More on Learning Styles

Golgi stained pyramidal neuron in the hippocam...

Image via Wikipedia

The idea of a difference in kinds of intelligence based on whether a person is a “left-brain” or a “right-brain” person isn’t new.   The theory holds that if one side of your brain is stronger than the other, you are better at the things that side of the brain controls.  For instance, because the left side of the brain is responsible for logical, sequential, rational, analytical, objective, a “left-brain” person excels at tasks that call for logical and analytic thinking.  On the other hand, the right brain is in charge of work that is intuitive, holistic, and subjective.

Recent brain research suggests that the brain is so interconnected that we don’t have to be limited to one strong learning style. This means parents can play both sides against the middle.  Help your child learn in the way that suits him best.  But, also take opportunities to strengthen his use of other learning styles.

Based on the theory that everyone perceives and processes information differently due to heredity, upbringing, and environment, some educators believe that students learn best in one particular style of learning—each student has a “learning style”.    The idea isn’t to pigeon-hole a person, and no one learning style is superior to any other.  Use learning-styles as a tool, but provide opportunities for your child to learn in other ways, too.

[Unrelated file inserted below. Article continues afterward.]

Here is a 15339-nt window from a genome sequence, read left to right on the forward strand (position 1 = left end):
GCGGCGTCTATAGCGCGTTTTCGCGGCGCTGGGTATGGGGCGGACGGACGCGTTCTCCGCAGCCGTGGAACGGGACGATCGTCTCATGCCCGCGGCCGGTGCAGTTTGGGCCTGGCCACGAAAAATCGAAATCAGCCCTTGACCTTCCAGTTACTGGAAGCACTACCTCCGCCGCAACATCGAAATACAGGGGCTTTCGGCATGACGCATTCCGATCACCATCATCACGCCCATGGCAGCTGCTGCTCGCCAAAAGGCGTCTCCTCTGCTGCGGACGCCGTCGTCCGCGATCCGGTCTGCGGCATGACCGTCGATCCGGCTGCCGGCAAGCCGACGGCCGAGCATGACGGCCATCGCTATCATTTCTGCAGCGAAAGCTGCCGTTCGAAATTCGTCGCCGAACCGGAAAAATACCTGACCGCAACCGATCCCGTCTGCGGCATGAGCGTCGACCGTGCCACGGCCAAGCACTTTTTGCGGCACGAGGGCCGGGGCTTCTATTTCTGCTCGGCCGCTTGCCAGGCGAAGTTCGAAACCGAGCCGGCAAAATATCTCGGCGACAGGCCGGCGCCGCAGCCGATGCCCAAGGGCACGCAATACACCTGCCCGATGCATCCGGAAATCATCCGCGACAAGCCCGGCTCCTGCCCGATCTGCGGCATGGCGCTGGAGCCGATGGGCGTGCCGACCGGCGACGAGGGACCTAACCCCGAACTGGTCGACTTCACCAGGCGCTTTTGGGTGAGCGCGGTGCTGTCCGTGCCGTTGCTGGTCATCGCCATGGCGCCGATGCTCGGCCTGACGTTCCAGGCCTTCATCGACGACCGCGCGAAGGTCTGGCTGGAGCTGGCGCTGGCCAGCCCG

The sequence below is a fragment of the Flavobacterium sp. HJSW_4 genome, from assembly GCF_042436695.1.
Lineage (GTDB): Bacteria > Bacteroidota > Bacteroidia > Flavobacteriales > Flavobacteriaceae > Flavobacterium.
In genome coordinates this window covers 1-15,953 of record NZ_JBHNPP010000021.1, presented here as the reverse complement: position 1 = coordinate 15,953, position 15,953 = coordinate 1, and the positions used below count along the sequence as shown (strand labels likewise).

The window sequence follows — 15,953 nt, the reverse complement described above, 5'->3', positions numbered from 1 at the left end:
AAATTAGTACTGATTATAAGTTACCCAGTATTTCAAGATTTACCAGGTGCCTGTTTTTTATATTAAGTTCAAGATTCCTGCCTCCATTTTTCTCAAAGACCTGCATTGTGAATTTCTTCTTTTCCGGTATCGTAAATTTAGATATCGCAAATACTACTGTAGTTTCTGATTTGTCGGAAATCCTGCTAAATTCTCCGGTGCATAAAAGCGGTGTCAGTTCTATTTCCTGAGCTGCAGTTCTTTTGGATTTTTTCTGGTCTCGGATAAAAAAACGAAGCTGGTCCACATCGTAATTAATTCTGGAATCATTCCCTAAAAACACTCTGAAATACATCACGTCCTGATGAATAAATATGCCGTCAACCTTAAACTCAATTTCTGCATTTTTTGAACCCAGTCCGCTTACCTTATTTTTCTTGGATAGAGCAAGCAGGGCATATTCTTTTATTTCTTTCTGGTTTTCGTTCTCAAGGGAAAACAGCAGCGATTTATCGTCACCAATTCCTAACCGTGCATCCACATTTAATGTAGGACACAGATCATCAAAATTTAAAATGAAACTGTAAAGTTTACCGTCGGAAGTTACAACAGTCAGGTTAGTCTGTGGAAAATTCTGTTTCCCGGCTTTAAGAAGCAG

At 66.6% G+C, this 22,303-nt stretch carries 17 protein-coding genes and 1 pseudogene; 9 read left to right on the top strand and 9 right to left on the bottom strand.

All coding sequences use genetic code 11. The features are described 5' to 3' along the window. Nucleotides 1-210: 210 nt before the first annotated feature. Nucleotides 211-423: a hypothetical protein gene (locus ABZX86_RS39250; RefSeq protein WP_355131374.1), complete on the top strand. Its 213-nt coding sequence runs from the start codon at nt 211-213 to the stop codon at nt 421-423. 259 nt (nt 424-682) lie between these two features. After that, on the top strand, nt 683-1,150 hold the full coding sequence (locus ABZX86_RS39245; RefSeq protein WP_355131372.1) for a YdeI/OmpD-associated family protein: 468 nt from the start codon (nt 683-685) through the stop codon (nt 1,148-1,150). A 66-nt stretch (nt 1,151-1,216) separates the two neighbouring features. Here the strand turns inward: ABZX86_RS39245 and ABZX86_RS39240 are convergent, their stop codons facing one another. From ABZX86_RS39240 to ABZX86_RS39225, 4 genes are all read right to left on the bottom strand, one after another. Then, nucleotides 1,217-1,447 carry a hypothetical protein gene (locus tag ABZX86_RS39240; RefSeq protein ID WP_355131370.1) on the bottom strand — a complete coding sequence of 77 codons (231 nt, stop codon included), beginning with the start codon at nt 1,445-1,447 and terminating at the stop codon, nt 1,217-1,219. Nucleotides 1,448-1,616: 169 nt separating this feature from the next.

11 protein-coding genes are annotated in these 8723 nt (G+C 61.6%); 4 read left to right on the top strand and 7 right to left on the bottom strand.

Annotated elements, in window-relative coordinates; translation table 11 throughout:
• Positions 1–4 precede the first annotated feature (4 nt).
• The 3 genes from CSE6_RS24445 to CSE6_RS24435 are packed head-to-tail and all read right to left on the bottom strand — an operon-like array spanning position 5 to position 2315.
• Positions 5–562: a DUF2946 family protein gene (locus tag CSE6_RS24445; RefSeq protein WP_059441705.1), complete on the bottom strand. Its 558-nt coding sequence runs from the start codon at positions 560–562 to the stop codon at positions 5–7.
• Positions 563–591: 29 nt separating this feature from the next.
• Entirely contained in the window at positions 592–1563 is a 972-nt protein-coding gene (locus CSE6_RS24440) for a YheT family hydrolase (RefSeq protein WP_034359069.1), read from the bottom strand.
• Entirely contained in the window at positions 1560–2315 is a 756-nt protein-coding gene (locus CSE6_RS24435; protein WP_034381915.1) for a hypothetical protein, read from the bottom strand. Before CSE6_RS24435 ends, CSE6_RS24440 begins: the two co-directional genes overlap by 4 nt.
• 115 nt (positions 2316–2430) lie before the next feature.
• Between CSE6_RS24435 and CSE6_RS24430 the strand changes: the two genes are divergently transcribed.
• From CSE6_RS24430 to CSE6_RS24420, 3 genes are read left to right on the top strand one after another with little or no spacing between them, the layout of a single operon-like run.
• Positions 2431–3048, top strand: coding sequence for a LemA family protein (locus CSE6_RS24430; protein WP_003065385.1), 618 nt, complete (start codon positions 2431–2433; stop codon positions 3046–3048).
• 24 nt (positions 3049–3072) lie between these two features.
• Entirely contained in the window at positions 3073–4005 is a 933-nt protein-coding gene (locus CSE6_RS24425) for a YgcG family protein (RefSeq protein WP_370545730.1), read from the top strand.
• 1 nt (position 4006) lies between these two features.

There are several ways to categorize learning styles.  One way to categorize learning styles is to divide learners into either concrete or abstract learners.  Concrete perceivers learn best through hands-on activities that engage all their senses.  Abstract perceivers, on the other hand, best learn through analysis, observation, and thinking.

Learning styles can also be categorized by which sense organ the student favors.  All our sense organs operate in concert with the nervous system to send data to the brain where it is processed.  The ear has nerve cells that convert stimuli to electrical energy and send it to the brain.  But, and nerve cell in the ear is different than a nerve cell in the eye.  They even look different.  Some experts believe that sometimes the brain’s working relationship with one particular sense organ (ear, eye, smell) can become stronger than the working relationship with other sense organs.  If that is the case, then a student who’s brain and ear have a strong relationship will learn best when they hear information as opposed to reading it or watching a demonstration.